FIG. 4 illustrates a diaphragm assembly 53 used to vacuum-form a mouthpiece blank around a dental-arch model. The diaphragm assembly includes a mounting collar or ring 54, and a flexible, resilient diaphragm 55 is positioned in drumhead fashion across one end of the ring. The diaphragm is preferably formed from a material such as latex which provides good sealing action when the diaphragm assembly is placed against the baseplate. The diaphragm is secured to ring 54 by an elastic O-ring 56 which is stretched over the diaphragm to seat in an annular groove 57 (see FIG. 8) around the periphcry of the ring.

FIG. 5 shows a mouthpiece blank 60 formed from a thermoformable plastic material. The blank is generally U-shaped to match the average curvature of the dental arch, and has a concave upper surface 61 and a convex lower surface 62. Such mouthpiece blanks are commercially available, and are typically formed from a thermoplastic vinyl resin such as the resin sold under the trademark Elvax.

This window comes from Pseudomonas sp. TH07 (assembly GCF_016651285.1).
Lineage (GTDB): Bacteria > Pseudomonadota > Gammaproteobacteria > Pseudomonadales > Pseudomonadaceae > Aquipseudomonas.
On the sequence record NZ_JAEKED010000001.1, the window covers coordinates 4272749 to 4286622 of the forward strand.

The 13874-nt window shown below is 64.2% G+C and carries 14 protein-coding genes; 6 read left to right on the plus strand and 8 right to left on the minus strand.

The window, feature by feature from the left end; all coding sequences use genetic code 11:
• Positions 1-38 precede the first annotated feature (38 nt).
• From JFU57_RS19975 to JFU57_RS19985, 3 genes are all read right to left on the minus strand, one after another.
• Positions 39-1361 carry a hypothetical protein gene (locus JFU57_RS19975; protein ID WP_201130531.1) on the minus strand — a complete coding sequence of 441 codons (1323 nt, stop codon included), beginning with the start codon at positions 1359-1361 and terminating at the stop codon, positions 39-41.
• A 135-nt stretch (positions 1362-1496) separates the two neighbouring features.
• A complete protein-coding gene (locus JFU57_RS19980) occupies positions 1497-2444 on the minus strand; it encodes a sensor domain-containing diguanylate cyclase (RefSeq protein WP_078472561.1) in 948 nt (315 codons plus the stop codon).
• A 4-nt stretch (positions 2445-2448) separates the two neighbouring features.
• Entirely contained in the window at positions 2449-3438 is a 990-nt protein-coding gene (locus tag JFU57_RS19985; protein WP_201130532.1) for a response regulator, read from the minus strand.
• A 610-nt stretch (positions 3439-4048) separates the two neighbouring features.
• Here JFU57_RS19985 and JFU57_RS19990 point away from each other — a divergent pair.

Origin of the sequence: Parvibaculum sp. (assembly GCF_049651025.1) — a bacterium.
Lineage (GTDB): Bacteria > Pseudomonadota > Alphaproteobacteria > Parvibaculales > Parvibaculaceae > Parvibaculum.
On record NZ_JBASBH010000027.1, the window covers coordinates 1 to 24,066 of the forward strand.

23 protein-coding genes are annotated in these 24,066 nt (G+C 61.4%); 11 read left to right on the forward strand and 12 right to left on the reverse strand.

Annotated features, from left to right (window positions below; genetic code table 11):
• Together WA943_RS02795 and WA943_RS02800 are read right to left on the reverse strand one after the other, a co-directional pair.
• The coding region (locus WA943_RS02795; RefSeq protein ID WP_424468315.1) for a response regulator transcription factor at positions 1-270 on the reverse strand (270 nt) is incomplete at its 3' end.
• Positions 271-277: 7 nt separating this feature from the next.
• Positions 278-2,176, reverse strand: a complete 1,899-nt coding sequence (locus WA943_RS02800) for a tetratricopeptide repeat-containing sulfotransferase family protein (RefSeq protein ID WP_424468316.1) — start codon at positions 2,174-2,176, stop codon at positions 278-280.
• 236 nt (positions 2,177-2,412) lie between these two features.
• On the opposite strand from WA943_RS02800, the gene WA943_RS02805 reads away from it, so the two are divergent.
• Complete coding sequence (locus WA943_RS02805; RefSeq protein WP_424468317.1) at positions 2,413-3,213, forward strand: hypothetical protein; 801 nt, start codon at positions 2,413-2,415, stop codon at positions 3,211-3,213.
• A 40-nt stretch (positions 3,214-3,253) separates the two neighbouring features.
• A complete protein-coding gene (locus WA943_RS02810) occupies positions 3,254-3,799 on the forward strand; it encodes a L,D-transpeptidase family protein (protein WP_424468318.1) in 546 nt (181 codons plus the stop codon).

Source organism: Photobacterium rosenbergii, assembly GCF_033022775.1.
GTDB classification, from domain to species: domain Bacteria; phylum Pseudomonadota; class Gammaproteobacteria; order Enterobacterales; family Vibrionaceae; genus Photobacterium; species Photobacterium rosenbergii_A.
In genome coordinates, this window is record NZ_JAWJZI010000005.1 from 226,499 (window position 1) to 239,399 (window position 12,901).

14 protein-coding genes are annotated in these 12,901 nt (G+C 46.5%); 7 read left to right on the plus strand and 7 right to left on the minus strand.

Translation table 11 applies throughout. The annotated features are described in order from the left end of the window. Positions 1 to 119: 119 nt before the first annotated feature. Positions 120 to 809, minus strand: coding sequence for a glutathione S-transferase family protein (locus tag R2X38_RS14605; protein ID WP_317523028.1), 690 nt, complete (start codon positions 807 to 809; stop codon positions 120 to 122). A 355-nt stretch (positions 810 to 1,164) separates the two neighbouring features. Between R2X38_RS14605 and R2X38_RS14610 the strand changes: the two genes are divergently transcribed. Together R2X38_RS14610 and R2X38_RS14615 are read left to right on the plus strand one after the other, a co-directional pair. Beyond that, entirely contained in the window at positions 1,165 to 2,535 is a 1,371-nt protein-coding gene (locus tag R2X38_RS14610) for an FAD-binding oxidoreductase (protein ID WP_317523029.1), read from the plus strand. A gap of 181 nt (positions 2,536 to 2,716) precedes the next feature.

A preliminary step in fabricating an anatomically contoured dental mouthpiece in accordance with the invention is to cast a pair of stone models of the entire dental arch in the upper and lower jaws of the patient. These models are made by conventional dental techniques, including taking an exact impression of each dental arch, and using these impressions to cast a lower-jaw or mandibular dental-arch model and an upper-jaw or maxillary dental-arch model 71 as shown in FIG. 7. Each model includes a set of replica teeth 73 and gums 74, and a base portion 76 with a fiat undersurface 77.

The technique of casting such models is well known, and involves pouring a quantity of plaster or other gypsum-product material in a moldable state into the impressions taken from the patient to form replica teeth 73 and gums 74. When hardened, these castings are removed from the impressions, and base portion 76 is added by seating each casting in soft plaster held in a base-former mold (not shown).